ESPN’s Olney, Passan weigh in on ‘terrible’ time for MLB in negotiations
Everyone wants baseball back, and the short-term focus is certainly on Major League Baseball getting its 2020 season underway.
But as those negotiations continue to trend in a negative direction, concern has mounted about the league’s future in the long term, especially with the collective bargaining agreement expiring at the end of the 2021 season.
“It’s the worst that it’s been since the [1994-95] strike,” ESPN’s Buster Olney said to Arizona Sports’ Bickley & Marotta Wednesday. “It’s a terrible development for baseball.”
That’s even in a world where the league returns this season.
“There might be baseball this year, but big picture, this whole thing and the way this has played out is going to be terrible for baseball,” Olney said.
Olney noted that between the league and the players association, there has been a severe lack of engagement between the two sides in the last five years.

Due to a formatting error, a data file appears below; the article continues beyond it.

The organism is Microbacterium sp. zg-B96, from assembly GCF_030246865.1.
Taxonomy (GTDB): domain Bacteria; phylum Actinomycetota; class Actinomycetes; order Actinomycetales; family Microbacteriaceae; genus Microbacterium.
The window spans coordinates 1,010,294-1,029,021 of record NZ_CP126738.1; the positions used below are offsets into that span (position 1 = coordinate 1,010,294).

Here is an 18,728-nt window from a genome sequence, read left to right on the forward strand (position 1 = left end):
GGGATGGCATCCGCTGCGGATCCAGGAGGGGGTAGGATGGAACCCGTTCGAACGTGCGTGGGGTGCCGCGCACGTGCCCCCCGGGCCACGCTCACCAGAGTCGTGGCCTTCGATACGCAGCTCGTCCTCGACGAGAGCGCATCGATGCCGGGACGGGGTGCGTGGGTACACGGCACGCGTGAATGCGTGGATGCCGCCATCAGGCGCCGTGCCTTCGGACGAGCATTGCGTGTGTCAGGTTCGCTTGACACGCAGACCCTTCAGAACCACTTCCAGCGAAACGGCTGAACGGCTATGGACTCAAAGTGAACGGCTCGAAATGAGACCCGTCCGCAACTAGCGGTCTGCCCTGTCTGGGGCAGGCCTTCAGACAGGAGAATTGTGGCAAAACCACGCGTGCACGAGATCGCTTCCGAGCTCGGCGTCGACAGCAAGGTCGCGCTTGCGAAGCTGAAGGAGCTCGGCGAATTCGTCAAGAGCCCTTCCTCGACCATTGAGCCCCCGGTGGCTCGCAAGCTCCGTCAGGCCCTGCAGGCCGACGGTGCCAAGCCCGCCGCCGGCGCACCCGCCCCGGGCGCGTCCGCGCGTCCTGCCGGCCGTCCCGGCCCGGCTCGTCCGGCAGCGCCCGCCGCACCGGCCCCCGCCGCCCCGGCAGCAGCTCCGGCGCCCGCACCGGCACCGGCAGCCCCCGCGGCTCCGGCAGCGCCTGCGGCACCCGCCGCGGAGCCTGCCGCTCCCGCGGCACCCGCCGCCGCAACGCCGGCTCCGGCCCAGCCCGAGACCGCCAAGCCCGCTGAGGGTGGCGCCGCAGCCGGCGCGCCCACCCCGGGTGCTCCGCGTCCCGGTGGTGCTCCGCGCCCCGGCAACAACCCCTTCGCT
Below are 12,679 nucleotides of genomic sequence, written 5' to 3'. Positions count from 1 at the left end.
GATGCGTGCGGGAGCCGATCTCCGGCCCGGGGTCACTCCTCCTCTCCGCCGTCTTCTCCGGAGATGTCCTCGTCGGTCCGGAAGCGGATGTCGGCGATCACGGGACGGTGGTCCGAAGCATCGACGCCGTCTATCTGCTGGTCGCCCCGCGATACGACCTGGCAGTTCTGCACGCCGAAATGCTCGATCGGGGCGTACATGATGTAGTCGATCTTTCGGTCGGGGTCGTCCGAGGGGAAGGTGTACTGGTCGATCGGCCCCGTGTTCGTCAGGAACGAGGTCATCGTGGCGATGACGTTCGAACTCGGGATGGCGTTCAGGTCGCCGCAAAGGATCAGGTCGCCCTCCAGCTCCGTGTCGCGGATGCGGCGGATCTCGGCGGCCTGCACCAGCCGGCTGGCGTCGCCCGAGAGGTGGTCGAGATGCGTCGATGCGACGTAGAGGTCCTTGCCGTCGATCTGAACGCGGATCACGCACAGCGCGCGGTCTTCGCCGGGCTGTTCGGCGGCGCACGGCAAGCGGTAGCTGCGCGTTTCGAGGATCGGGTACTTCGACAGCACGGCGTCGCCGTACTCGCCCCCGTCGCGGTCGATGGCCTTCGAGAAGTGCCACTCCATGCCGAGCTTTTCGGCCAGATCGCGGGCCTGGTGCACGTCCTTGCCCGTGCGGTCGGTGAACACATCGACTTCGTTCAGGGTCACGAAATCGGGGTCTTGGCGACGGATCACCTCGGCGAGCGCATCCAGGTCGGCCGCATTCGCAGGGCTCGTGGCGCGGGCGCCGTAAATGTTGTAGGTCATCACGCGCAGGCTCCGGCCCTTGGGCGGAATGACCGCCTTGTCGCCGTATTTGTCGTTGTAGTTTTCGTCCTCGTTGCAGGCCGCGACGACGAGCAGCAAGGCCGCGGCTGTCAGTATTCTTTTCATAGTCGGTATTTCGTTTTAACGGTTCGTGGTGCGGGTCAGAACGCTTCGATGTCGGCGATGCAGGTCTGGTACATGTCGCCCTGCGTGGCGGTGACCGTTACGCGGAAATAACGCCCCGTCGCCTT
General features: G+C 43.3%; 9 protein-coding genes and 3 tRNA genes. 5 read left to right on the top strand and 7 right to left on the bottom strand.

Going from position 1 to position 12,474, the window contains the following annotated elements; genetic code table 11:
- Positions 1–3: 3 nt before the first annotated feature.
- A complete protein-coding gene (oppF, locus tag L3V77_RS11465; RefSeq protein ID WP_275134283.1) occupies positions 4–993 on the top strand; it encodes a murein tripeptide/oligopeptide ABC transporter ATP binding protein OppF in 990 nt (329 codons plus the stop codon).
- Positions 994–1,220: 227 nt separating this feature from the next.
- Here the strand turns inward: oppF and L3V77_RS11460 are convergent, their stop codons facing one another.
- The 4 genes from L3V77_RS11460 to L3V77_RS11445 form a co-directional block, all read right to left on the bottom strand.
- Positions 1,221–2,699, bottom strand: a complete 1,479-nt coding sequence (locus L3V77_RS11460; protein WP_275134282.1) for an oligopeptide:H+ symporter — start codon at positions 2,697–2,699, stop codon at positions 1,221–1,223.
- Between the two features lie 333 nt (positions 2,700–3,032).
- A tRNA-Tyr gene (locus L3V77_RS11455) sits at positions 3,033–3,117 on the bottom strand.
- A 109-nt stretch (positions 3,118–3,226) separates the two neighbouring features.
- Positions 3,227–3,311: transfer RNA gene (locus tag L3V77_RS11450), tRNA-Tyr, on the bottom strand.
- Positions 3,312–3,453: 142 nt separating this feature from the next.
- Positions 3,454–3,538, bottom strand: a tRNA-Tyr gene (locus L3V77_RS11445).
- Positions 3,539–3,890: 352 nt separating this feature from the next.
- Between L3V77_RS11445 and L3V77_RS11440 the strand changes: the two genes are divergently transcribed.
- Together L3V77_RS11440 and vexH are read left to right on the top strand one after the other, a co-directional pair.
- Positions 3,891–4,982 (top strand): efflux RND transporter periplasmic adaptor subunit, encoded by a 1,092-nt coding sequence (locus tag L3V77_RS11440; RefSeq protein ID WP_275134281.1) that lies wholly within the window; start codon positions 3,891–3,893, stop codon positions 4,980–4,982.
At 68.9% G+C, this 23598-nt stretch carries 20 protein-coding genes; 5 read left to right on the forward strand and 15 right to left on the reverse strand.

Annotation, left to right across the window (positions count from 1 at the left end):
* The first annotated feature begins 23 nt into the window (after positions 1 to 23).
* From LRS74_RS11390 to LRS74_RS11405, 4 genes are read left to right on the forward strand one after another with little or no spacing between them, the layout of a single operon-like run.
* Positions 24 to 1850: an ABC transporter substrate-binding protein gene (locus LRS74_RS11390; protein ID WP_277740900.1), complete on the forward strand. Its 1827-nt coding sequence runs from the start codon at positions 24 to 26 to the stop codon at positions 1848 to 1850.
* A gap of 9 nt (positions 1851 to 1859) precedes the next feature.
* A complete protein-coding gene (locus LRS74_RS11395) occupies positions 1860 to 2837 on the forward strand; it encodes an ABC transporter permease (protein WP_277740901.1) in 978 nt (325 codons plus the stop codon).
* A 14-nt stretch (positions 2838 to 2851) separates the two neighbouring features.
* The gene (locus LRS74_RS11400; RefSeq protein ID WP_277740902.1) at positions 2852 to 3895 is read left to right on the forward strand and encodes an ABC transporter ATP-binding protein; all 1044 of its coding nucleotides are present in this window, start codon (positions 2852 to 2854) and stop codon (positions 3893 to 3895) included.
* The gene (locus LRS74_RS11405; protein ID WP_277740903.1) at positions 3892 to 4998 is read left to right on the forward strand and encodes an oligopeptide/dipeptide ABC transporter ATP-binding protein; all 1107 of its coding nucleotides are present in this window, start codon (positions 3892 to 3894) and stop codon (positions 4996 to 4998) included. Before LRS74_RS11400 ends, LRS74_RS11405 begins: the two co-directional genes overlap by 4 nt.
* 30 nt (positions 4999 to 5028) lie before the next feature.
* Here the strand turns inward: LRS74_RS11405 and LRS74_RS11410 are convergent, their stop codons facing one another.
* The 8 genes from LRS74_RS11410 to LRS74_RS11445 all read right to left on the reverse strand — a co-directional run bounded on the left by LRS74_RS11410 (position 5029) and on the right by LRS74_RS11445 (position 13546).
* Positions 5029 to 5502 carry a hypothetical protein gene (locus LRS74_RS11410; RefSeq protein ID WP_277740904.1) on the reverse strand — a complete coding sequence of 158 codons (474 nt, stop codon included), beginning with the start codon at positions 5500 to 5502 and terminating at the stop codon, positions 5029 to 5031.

And when they have come together during these talks, they aren’t making progress.
“It feels like there’s two cars that are going right toward each other at 80 miles per hour right now,” ESPN’s Jeff Passan told Arizona Sports’ Burns & Gambo Wednesday. “At some point either we’re gonna crash and not have a season and that would be horrible … or they’re going to come to some kind of agreement and figure this out.”
“They’re not really moving towards the middle at all and that does not bode well for baseball moving forward,” Olney said.
Passan addressed that there is a fundamental issue they can’t get past.
“The problem here is more that there’s a complete lack of trust between the sides on what the actual numbers are,” Passan said. “The owners are sticking to this financial model that they have and that they say and the players just simply don’t believe it. And it’s that lack of trust that has been fostered through generations, and continues to be the case now, that is hindering any sort of agreement from coming into play.”
So, one side has to budge at some point, right? But who? Even after all this time, Passan doesn’t have a clear-cut answer.
“I don’t know at this point,” he said. “It doesn’t feel like either side. I think the expectation is that the players will but I think the players recognize that that is the expectation and they don’t want to be the ones to do that.”